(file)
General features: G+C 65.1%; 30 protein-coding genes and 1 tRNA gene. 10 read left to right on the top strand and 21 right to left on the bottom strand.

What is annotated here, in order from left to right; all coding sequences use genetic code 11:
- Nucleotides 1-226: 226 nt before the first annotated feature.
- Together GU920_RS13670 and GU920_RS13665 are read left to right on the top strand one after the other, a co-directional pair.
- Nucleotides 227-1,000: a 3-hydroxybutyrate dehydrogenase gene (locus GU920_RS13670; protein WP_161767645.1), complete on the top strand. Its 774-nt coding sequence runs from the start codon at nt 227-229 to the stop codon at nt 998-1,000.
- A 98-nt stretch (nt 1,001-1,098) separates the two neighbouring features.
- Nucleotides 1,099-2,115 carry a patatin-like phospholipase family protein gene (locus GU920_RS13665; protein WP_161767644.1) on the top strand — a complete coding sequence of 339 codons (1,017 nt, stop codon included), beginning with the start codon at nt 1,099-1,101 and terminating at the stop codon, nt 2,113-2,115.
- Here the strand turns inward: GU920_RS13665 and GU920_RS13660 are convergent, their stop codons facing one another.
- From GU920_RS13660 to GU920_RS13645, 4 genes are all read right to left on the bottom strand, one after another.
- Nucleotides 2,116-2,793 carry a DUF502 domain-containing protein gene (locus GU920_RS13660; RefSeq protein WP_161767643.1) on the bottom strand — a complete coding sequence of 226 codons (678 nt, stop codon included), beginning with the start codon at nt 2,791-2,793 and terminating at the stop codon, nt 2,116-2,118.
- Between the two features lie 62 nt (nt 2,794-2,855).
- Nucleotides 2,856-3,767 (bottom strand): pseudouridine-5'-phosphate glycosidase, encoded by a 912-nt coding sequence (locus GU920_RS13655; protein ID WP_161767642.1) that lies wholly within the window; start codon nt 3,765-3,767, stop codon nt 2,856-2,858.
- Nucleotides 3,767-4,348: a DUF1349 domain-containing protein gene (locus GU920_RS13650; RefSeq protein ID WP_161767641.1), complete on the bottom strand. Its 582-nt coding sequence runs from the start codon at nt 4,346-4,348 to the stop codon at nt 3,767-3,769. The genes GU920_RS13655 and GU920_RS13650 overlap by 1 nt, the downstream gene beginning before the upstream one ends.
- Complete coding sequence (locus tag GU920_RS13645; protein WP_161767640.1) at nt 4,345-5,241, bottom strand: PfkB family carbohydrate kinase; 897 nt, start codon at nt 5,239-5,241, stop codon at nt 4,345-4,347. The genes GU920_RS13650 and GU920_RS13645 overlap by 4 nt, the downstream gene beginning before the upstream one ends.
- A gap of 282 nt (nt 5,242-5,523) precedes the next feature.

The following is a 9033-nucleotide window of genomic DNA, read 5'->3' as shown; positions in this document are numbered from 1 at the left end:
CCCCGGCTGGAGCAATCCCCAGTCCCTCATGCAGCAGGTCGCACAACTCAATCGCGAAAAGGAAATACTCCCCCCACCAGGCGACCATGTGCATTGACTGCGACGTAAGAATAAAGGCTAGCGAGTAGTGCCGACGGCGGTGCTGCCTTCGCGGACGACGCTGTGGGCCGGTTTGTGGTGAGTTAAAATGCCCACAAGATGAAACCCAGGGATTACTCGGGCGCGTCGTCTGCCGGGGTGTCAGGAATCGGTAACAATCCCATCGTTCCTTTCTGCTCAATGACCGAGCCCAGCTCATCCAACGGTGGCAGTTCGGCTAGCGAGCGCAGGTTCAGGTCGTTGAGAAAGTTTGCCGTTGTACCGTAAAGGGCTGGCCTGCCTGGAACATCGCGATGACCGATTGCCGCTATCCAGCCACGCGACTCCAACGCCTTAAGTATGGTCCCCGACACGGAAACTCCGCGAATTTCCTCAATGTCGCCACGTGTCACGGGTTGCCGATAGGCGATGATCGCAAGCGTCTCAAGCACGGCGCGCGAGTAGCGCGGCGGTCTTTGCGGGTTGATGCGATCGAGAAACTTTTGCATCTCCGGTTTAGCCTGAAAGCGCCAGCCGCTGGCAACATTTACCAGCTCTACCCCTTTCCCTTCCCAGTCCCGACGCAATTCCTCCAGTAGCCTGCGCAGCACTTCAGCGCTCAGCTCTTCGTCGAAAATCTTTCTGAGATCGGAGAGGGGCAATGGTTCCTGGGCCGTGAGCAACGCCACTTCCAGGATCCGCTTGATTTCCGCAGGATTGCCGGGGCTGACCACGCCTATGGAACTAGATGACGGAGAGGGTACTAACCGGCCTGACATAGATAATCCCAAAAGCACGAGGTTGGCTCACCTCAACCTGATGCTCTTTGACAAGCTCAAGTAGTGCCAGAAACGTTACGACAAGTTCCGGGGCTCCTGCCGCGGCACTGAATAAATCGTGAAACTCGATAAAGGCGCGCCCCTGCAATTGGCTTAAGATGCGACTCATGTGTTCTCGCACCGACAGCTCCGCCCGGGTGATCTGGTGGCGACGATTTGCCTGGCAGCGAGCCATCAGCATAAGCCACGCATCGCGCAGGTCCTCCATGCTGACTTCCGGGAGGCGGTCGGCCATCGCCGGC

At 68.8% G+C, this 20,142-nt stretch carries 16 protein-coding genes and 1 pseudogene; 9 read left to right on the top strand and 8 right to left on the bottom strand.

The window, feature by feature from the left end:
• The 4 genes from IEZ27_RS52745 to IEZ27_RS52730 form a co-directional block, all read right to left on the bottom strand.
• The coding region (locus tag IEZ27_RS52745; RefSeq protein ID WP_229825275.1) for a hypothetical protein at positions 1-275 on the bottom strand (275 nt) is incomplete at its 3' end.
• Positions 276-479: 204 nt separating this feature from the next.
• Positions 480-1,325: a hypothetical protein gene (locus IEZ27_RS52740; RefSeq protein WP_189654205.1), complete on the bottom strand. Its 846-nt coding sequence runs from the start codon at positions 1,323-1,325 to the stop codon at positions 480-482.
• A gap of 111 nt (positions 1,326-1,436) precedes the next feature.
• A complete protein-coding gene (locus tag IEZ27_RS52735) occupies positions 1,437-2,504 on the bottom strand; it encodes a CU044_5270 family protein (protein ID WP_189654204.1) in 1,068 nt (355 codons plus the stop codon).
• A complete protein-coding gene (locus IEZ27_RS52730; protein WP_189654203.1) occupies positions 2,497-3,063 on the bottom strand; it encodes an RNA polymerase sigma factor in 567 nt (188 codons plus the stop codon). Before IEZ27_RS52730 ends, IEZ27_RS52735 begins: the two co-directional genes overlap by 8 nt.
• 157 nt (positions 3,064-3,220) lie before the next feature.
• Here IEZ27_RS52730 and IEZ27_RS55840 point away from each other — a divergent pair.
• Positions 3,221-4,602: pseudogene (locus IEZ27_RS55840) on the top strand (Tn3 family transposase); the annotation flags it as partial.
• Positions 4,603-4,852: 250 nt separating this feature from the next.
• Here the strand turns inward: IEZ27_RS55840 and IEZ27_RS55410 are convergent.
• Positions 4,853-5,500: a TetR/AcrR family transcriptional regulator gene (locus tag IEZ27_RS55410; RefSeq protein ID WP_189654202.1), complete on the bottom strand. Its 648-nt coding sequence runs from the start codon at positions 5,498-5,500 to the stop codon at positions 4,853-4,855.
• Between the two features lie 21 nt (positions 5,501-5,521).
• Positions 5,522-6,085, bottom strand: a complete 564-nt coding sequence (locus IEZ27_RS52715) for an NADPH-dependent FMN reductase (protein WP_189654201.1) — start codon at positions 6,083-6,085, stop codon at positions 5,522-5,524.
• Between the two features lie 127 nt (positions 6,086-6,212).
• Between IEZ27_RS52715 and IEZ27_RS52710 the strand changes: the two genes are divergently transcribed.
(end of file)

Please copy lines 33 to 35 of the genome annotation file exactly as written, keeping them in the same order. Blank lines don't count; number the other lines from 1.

• Between the two features lie 21 nt (positions 5,501-5,521).
• Positions 5,522-6,085, bottom strand: a complete 564-nt coding sequence (locus IEZ27_RS52715) for an NADPH-dependent FMN reductase (protein WP_189654201.1) — start codon at positions 6,083-6,085, stop codon at positions 5,522-5,524.
• Between the two features lie 127 nt (positions 6,086-6,212).